TABLE 4. "a" and "b" Parameters and "f" Factors for Computing Approximate Standard Errors of Estimated Numbers and Percentages of Persons Characteristic Parameters "f" factor a b Black persons or persons receiving medicaid -.00008227 2094 1.4 All other -.00004027 1025 1

In Table 4 are the parameters for two regression equations. Both were obtained by regressing the estimate on the variance of the estimate for each of two groups, i.e., "blacks or persons receiving Medicaid" and "all others." What one does is take the number of persons having a particular characteristic in 1982 and multiply the square of that number by parameter a, and the number itself by parameter b, and add the two products. The square root of this number is the standard error of the estimate. To illustrate, in the 1982 survey there were estimated to be 1,190,764 aged persons requiring personal help in bathing. The formula described above is, symbolically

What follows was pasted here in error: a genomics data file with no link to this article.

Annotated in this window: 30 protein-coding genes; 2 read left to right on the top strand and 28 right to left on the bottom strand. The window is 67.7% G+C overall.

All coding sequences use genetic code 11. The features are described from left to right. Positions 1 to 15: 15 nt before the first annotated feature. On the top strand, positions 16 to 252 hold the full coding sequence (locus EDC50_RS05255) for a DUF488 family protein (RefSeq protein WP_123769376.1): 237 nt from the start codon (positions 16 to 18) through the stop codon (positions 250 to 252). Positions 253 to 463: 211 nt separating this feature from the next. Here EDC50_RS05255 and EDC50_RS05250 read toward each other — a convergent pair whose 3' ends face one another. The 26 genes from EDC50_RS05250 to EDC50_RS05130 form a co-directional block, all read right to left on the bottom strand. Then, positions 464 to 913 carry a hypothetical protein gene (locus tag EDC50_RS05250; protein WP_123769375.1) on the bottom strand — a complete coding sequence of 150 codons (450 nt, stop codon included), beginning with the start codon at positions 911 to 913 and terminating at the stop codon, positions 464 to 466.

Standard error of x = ax2 + bx * f

If, as for the example, f = 1.0, then the calculation is

Standard error of x = (-.00004027)(1,190,764)2 + (1025)(1,190,764) * (1.0)

or, 34,109.

Thus, the one standard deviation (68%) confidence interval, is ±34,109 or 1,156,655 to 1,224,873. The 95% confidence interval would be ±2*(34,109). For the confidence interval of differences one uses

Standard error of difference = s2x + s2y - 2r * (sx * sy)

where sx and sy are the standard errors of the two estimates to be compared and r is the correlation coefficient (which can often assumed to be zero). Alternatively, for the 1982 tables, the standard errors of both numbers and percentages were calculated. These are presented in Table 5.

 TABLE 5 A. Standard Errors of Estimated Percentages of Persons Base of estimated percentage (thousands) Estimated Percentage 2 or 98 5 or 95 10 or 90 25 or 75 50 25 2.8 4.4 6.1 8.8 10.1 50 2.0 3.1 4.3 6.2 7.2 100 1.4 2.2 3.0 4.4 5.1 250 0.9 1.4 1.9 2.8 3.2 500 0.6 1.0 1.4 2.0 2.3 750 0.5 0.8 1.1 1.6 1.8 1000 0.4 0.7 1.0 1.4 1.6 2000 0.3 0.5 0.7 1.0 1.1 3000 0.3 1.4 0.6 0.8 0.9 4000 0.2 0.3 0.5 0.7 0.8 5000 0.2 0.3 0.4 0.6 0.7 B. Standard Errors of Estimated Numbers (in thousands) Size of Estimate Size of Estimate Standard Error Size of Estimate Standard Error Size of Estimate 25 5.1 1000 31.4 50 7.2 2000 43.5 100 10.1 3000 52.1 250 15.9 4000 58.8 500 22.4 5000 64.2 750 27.3 - -